The picture is of the good old days. It sits on a shelf next to other photos, trinkets and memorabilia that few people have ever seen. The man in the small round frame holds a bass with a mouth big enough to swallow a fist. I know the size because his arm is one third of the way into the belly of the beast.
I don’t recognize the man in the photo. His face is familiar only in emotion, not identification. He is young and energized by his impressive catch. His white V-neck tee shirt is neatly tucked into his pants and his crew cut evokes a Top Gun pilot. Even the color in the picture is faded appropriately. Add a catchy bass-tactics title and the scene could easily accompany a sun-bleached Field and Stream article of the times.
Further down the display shelf is a leather-bound photo album. There are other people in line along the shelf and they start to dam up behind me. I flip through pages until the images start to match the age of the man in the picture. It takes another minute of paging through thirty years of time to see photos of someone I recognize. The man I know as Papa. I can’t remember if I knew him with hair or not, but until one of the patient people in line behind me tells me it’s Papa holding the bass, part of me thinks I’m in the wrong place. At the wrong funeral.
I only ever knew Papa as an old man with a bald head and sun-worn skin. The man in the round frame is full of youth and aspirations. We used to spend time together at his condo in Florida with a porch view of the Atlantic. But I never met the man in the picture frame.
Papa once visited the family in Ohio and after wearing old, worn out clothes for a week of suburban activities, stepped onto the front porch for a day of fishing wearing his Sunday best. His button-down shirt was tucked into a pair of khaki cargo shorts, cinched together with a belt that had fish stitched into the leather. You know the kind. It is the one that most people wear to tell others they fish, but Papa actually wore it fishing.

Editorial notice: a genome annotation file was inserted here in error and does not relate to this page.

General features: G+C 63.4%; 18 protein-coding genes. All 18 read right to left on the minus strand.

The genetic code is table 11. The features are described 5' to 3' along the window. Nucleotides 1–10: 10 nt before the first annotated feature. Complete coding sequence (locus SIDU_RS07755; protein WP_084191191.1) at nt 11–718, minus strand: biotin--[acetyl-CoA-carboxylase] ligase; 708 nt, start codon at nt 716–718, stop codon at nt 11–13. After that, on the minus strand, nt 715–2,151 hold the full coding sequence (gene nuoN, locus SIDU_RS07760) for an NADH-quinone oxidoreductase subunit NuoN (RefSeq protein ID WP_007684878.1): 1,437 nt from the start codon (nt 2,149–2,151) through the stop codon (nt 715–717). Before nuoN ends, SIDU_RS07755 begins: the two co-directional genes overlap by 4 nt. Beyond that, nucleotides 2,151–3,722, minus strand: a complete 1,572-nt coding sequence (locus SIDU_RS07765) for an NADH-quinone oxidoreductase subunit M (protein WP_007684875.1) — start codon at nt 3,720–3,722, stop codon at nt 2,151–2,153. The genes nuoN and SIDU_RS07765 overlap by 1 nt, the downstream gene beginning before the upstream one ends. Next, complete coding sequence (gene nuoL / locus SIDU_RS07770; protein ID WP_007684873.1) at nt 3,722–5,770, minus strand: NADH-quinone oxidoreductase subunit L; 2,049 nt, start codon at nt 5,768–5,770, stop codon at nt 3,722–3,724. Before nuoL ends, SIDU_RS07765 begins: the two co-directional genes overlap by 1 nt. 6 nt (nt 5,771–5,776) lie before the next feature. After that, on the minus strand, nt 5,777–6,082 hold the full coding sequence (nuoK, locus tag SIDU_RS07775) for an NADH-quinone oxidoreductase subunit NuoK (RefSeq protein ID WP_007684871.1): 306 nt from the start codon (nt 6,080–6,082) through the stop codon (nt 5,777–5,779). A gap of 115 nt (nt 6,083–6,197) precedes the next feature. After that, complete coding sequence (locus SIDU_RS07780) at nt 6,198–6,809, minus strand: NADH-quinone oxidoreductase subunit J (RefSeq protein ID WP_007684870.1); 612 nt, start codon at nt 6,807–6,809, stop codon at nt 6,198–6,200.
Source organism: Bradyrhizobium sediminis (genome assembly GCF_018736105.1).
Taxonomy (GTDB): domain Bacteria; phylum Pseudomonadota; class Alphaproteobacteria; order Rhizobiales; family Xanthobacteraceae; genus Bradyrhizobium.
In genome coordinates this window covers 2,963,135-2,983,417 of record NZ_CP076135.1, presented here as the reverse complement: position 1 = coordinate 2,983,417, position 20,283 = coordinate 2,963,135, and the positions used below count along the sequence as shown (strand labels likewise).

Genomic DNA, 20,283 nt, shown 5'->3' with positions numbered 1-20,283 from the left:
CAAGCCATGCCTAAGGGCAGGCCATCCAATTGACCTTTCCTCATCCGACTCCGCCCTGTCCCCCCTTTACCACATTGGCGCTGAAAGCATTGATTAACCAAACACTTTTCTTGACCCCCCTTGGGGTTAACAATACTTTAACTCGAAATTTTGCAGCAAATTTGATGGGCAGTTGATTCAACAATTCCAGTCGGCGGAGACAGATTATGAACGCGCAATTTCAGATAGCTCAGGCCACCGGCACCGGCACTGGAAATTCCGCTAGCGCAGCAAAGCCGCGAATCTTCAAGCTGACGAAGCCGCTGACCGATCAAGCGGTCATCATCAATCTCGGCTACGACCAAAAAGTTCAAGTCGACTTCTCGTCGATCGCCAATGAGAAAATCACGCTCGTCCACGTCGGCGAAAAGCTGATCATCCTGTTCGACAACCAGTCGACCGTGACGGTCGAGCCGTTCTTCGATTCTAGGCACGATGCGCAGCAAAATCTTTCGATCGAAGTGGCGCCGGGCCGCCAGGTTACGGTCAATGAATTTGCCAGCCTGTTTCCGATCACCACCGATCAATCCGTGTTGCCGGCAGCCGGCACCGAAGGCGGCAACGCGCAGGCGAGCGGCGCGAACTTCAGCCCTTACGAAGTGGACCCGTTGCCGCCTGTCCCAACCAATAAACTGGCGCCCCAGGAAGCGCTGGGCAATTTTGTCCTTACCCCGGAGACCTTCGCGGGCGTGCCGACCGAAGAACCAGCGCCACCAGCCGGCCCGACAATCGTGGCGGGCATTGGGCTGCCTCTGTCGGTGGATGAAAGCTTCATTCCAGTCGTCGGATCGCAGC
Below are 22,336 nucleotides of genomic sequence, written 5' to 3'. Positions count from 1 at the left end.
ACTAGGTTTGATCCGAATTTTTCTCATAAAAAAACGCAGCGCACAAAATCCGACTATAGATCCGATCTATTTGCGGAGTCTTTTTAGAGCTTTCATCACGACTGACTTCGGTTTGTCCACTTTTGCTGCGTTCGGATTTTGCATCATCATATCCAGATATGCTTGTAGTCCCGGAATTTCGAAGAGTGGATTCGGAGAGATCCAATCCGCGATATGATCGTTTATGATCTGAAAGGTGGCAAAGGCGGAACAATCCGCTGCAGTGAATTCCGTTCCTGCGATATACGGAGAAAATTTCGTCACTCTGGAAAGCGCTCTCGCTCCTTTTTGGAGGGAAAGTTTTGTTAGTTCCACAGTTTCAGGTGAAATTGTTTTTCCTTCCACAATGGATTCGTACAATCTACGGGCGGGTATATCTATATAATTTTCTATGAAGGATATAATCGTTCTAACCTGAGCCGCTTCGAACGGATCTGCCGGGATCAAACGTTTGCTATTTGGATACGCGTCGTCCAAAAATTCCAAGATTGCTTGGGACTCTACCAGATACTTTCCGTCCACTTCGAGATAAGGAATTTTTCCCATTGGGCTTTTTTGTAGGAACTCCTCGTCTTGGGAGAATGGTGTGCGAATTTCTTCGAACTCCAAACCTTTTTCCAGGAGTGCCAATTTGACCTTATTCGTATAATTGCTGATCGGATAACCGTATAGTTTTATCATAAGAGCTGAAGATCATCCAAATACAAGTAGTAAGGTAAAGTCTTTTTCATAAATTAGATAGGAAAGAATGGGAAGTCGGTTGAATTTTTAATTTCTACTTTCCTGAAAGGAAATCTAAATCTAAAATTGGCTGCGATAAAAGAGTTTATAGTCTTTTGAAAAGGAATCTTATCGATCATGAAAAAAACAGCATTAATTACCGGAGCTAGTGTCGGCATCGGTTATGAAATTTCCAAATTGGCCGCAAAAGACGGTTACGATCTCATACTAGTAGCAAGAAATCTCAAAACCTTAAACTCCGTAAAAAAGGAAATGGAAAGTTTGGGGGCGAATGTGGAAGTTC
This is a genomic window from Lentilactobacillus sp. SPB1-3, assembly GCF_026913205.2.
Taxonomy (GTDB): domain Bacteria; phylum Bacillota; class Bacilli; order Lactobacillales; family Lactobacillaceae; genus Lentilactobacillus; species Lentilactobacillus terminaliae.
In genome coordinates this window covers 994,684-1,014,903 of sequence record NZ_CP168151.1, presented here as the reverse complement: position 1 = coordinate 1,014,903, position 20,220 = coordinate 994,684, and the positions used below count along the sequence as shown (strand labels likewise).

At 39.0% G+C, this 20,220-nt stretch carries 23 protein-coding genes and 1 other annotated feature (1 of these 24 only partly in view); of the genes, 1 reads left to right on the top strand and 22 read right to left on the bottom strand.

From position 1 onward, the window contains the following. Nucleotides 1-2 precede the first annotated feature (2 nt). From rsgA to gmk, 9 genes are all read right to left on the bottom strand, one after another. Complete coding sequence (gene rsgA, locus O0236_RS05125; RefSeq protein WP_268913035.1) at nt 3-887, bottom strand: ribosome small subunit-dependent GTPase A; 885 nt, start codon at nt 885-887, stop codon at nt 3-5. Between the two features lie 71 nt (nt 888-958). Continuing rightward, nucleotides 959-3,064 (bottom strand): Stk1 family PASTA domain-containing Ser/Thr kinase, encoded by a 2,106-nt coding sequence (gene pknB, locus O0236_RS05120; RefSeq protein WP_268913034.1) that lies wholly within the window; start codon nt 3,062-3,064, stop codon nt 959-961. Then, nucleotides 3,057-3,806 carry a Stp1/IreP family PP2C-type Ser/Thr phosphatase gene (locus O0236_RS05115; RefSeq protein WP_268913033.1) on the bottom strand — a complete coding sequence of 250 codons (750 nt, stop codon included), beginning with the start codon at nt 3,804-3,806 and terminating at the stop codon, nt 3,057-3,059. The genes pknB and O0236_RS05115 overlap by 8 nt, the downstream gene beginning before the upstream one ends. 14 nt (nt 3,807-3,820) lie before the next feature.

On my later visits to Florida we cruised around the intercostal estuaries in his brilliant white boat. It was so clean a surgeon could have used it for an operating table. For us, the only operations were performed on the bounty of the sea. Fish blood and fluids were a momentary stain that he quickly rinsed clean. Papa wore long sleeves and pants to ward off the sun and his reliable fish belt always held back his shirt. Each time we went out together I tried to do as much as I could on the boat with my young body. But Papa assured me where I was needed and sat calmly at the helm. We caught ladyfish and sea trout and snapper and on days where we wanted to chase the giant reds and cobia, he reached out to a local fishing guide to help.
I look up from my reminiscing to see that same guide in line behind me, admiring a picture in a small round frame. I imagine he recognizes the face.
Papa’s guide is the last to leave the building. He makes a point to say hi, to laugh about a particularly memorable outing and share a story. We talk of poorly set drags, casting to manta rays and schools of redfish. He joins us in celebration following the service at a local fishing pier.
I learned more about Papa at his funeral than I had known in all my visits to Florida. Good times, dark times, courageous times. I was happy to hear it, to learn about his life, to see others with whom he connected. I wonder how much of this came before the bass, how much came after.
When the service ends, I bid my family farewell and pack away the photos on the shelves. I appear in only a few frames. Many pictures are parts of his life I never knew, pictures with which I never connected. Parts of him I don’t recognize.
With a box full of life’s leftovers, I work my way backward along the table to the small round frame. I recognize the man in the photo, now. He is without the bald head and tanned skin of age, without the harrowing experiences and joys of a life well-lived. He is thrilled in the moment and caught in a picture that has outlasted his lifetime. He is the everlasting youth of the angler inside. I am glad to have known him.
Artwork by David Wilson.